And here’s three of the steaks (we had five total, and no, we didn’t eat them all).
Margot had fun with the Fava beans.
Beverages included white to start, a couple gin & tonics (which, I don’t really like, except for the gin I’m showing here. So nice, almost fruity, not too pine-tree tasting, which is my main complaint with gin) and then red with dinner.
Decanting is a tough job, but someone’s got to do it…
Maybe it’s so good because it’s pink?
My plate, with a little of everything. Okay, maybe a little of everything, except the steak. That was only my first helping…
Mom enjoying dinner, with a side of sunburn.
Jackie about to eat. Don’t worry, that’s not her wine glass.
Polly prepared the glaze for the peaches, while Matt and I somehow failed to properly read the instructions on the recipe (perhaps the effect of the wine?) and struggled to get the peaches onto the cinnamon sticks. We had fun though.
Ready for the grill.
I think they look so pretty on the grill, the colors of the peach mirrored by the hot coals below. We’d cooked the steaks (and by we, I mean Dad) on this grill, and our peaches came out a bit meaty flavored. I thought it made them taste extra delicious, alongside our HOMEMADE vanilla ice cream. Matt didn’t really think that was the greatest, but I think it was quite the happy accident.
Like I mentioned before, the Pea Shoot & Arugula salad was from the August 2012 Food & WIne. Here’s the link, and the recipe.
1/2 cup hazelnuts
1 1/2 tablespoons Champagne vinegar or white wine vinegar
1/4 teaspoon Dijon mustard
1/4 teaspoon honey
1/4 teaspoon minced shallot
1/4 cup extra-virgin olive oil
Freshly ground black pepper
5 ounces baby arugula
3 1/2 ounces pea shoots
4 large radishes, trimmed and very thinly sliced on a mandoline
1 fennel bulb—halved lengthwise, cored and very thinly sliced on a mandoline
Preheat the oven to 375°. Spread the hazelnuts in a pie plate and toast until they are fragrant and the skins blister, about 14 minutes. Transfer the toasted hazelnuts to a kitchen towel and let cool slightly, then vigorously rub the nuts together to remove the skins. Coarsely chop the nuts.
In a large bowl, whisk the Champagne vinegar with the Dijon mustard, honey and minced shallot. Add the extra-virgin olive oil and whisk until blended. Season the vinaigrette with salt and freshly ground black pepper. Add the arugula, pea shoots, radishes, fennel and chopped hazelnuts and toss well. Season with salt and pepper and serve right away.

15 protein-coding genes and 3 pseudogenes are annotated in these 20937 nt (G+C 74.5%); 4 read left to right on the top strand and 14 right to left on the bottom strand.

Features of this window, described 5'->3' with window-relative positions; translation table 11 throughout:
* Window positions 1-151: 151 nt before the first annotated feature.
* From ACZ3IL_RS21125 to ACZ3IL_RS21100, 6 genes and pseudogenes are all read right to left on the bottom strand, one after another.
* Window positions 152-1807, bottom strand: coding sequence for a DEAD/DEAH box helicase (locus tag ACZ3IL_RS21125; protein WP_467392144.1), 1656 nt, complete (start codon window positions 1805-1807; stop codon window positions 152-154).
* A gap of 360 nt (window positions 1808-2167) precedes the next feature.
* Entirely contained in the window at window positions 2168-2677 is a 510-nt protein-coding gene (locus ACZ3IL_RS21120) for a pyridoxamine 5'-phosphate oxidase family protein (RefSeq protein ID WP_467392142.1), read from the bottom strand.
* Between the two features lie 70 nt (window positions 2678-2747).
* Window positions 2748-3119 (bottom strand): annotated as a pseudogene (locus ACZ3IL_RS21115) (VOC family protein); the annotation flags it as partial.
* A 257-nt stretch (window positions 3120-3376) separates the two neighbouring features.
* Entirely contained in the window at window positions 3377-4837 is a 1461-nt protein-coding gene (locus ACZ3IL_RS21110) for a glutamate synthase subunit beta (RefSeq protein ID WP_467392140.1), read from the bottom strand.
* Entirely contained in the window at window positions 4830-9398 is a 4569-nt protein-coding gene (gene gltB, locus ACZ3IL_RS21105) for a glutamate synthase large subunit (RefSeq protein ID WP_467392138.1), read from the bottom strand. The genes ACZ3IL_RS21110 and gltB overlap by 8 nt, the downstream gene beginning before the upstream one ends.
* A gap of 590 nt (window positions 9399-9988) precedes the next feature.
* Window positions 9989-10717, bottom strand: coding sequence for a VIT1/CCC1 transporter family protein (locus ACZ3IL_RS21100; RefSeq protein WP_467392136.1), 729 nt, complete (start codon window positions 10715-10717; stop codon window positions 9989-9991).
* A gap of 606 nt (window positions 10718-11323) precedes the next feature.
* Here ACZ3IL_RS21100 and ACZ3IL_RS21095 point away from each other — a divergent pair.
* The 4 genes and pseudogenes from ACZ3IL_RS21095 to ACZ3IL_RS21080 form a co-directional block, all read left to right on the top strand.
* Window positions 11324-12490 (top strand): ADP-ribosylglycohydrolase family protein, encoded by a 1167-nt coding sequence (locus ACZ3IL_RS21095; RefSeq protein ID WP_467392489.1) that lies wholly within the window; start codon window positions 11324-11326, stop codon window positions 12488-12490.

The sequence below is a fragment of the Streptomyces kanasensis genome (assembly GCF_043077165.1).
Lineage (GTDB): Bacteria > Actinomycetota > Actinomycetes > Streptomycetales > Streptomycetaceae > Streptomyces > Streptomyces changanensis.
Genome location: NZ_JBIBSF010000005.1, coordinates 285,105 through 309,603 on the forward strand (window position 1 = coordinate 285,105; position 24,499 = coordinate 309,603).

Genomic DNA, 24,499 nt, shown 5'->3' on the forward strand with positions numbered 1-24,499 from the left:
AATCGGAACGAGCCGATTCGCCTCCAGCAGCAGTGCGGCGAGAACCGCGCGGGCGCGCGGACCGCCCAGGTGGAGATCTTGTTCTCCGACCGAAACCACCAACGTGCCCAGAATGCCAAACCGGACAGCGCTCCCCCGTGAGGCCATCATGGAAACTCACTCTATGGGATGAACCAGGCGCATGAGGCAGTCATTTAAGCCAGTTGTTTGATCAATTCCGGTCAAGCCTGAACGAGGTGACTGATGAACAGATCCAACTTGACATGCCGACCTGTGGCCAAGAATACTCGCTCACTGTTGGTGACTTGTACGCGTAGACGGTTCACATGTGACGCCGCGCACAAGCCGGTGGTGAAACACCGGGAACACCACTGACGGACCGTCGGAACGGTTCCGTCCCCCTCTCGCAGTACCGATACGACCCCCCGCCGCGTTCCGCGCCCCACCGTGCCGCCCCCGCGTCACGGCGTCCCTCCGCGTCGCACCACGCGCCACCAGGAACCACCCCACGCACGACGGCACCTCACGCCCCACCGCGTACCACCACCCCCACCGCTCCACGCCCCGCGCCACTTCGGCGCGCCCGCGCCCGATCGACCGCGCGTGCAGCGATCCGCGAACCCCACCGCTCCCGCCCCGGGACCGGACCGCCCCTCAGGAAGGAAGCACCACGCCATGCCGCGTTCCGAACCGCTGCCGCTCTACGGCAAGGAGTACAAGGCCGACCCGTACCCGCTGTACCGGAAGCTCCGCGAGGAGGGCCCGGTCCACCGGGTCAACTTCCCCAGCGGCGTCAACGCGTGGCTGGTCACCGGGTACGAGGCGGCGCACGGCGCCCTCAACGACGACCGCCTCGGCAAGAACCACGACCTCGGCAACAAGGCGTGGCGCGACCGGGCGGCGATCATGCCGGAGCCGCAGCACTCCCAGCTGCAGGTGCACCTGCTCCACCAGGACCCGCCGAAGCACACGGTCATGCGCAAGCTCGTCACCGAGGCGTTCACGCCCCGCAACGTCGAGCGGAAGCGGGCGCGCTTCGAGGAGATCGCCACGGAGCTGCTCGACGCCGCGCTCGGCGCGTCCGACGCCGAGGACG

And here’s the recipe for the peaches. I think they were the dark horse of the meal – and it was nice to have COLORADO peaches. They’re the best I think. And I think the steak flavor from the grill was delicious. Try it!
4 large ripe freestone peaches
8 (3-inch) cinnamon sticks
8 fresh mint leaves
4 tablespoons unsalted butter
1/4 cup firmly packed brown sugar
1/4 cup dark rum
1/2 teaspoon ground cinnamon
Peach or vanilla ice cream, for serving
Rinse the peaches and blot them dry with paper towels. Cut each peach in half and discard the pit. Then, cut each peach into quarters. Using a pointed chopstick or metal skewer, make a starter hole in the center of each peach quarter, working from the pit side to the skin side. Skewer 2 peach quarters on each cinnamon stick, placing a mint leaf between the 2 quarters.
Combine the butter, brown sugar, rum, cinnamon, and salt in a saucepan and bring to a boil over high heat. Let the glaze boil until thick and syrupy, about 5 minutes.
Prepare and preheat the grill to high. Brush and oil the grate. Next, place the skewered peaches on the hot grate and grill until nicely browned, 3 to 4 minutes per side, basting with the rum and butter glaze. Spoon any remaining glaze over the grilled peaches and serve at once. Peach or vanilla ice cream makes a great accompaniment.